I absolutely love the beginning, and the verses, in my opinion, are stronger than the chorus. The verses transport me back to an ideal soulful late 60s scene. The chorus is well done, but the verse progression is magical. The second verse premieres what sounds like a muffled euphonium, but, it can also be the trombone. This washes over Duncan’s vocal like a warm wave or a cool beach breeze.
 
After the second chorus, the baritone brigade is welcomed back to the recording and it introduces my favorite part of the song. A melodious vocal harmony replaces the baritones- a cappella – jam-packed with snapping, humming and a bit of delayed overlay. Then the drums come back in and Duncan jumps into a falsetto that he holds over a funky, Jackson 5-like guitar riff that remains in the background of a horn version of the chorus and a neat guitar solo. The song ends on a perfect little twist on the lyric “Summer Song” and, just like that, summer ends.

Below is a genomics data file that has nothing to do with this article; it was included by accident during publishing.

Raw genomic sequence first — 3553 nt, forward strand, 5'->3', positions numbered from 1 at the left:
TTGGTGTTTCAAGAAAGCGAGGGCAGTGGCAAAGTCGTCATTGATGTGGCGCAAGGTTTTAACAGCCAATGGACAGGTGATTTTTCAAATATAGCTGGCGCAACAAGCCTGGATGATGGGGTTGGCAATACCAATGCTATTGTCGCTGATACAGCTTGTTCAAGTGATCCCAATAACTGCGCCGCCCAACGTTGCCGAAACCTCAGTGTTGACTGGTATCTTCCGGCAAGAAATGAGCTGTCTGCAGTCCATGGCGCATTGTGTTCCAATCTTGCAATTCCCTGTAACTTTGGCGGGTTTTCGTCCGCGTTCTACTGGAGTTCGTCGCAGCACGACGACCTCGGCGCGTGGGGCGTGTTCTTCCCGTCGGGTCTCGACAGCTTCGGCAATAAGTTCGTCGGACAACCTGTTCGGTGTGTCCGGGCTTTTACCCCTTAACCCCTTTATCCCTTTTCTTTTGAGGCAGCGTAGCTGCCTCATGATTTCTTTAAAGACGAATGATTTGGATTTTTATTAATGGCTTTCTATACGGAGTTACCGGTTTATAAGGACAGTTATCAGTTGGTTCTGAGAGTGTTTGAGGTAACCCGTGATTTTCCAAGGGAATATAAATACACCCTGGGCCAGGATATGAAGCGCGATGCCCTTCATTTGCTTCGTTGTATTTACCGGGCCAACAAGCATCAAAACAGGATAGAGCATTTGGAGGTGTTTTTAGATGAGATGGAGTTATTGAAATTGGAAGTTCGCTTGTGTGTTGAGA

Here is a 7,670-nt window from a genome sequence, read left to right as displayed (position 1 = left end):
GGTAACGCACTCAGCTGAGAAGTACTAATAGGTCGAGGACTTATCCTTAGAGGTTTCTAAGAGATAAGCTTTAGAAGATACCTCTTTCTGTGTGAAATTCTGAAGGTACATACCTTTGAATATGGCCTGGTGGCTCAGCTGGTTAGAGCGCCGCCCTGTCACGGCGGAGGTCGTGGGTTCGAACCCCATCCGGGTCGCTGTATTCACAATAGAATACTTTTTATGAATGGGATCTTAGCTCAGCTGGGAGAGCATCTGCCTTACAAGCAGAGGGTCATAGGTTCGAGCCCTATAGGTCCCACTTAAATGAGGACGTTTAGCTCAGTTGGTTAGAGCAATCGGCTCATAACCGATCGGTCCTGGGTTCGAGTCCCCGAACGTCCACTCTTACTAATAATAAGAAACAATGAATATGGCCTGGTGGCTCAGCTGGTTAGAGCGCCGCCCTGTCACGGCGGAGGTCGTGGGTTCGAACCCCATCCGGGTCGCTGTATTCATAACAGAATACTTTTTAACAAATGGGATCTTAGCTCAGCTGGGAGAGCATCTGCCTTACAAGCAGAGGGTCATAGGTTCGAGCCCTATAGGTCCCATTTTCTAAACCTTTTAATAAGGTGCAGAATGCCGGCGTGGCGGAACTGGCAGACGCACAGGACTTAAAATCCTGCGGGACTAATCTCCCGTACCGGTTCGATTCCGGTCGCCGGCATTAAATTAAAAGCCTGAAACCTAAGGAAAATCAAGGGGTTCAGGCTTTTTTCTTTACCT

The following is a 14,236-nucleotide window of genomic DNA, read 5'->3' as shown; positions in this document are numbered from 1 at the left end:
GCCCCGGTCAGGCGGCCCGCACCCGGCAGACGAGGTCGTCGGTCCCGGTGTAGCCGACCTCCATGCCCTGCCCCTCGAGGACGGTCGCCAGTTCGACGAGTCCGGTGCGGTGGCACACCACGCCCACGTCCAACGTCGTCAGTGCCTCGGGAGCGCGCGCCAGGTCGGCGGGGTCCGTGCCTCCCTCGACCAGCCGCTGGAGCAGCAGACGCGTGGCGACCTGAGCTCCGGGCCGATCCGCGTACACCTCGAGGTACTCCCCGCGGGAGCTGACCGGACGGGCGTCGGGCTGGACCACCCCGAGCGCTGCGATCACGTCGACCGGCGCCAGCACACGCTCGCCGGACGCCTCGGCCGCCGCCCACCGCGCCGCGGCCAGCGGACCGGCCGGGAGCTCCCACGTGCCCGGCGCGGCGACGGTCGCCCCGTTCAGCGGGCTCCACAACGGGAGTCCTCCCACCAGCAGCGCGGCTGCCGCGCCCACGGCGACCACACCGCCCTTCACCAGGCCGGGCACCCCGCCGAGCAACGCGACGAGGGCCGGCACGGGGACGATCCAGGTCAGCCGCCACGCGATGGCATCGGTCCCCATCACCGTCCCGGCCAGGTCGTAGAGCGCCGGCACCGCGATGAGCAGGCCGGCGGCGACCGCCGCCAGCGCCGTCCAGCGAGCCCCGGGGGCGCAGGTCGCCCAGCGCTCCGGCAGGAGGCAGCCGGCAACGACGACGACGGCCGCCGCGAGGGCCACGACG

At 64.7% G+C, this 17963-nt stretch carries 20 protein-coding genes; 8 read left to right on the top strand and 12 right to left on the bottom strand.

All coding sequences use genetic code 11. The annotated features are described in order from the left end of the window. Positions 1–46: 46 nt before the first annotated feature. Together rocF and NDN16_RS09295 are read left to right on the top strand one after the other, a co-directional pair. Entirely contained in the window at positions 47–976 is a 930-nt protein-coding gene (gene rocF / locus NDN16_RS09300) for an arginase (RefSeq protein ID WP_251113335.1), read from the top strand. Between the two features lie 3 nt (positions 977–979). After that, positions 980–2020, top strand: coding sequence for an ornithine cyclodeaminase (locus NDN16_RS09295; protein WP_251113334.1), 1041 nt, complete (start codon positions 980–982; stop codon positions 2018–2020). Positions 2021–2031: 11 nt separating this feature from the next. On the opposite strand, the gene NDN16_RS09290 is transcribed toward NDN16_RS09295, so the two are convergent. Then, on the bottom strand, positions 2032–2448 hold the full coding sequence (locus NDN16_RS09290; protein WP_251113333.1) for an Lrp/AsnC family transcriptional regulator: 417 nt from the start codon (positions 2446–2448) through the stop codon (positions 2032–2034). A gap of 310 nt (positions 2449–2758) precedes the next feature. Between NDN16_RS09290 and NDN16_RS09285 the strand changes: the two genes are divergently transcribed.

In a way this song is a microcosm of a summer day at the beach. You ride in on the low groan of a car’s engine, are welcomed by the bright sun and sea breeze, play in the steamy orange sand and salty seawater, and then, just like that, it’s gone. But boy, it was one hell of a day – and song.
 
By the way, Duncan hopes to tour once he finishes his full-length so keep an eye out.
 
There you have it. “Summer Song” is #10. Tune in tomorrow for #9 as the countdown continues!

“Aquarius/Let the Sunshine In” by The 5th Dimension – Psychedelic Soul

12 Apr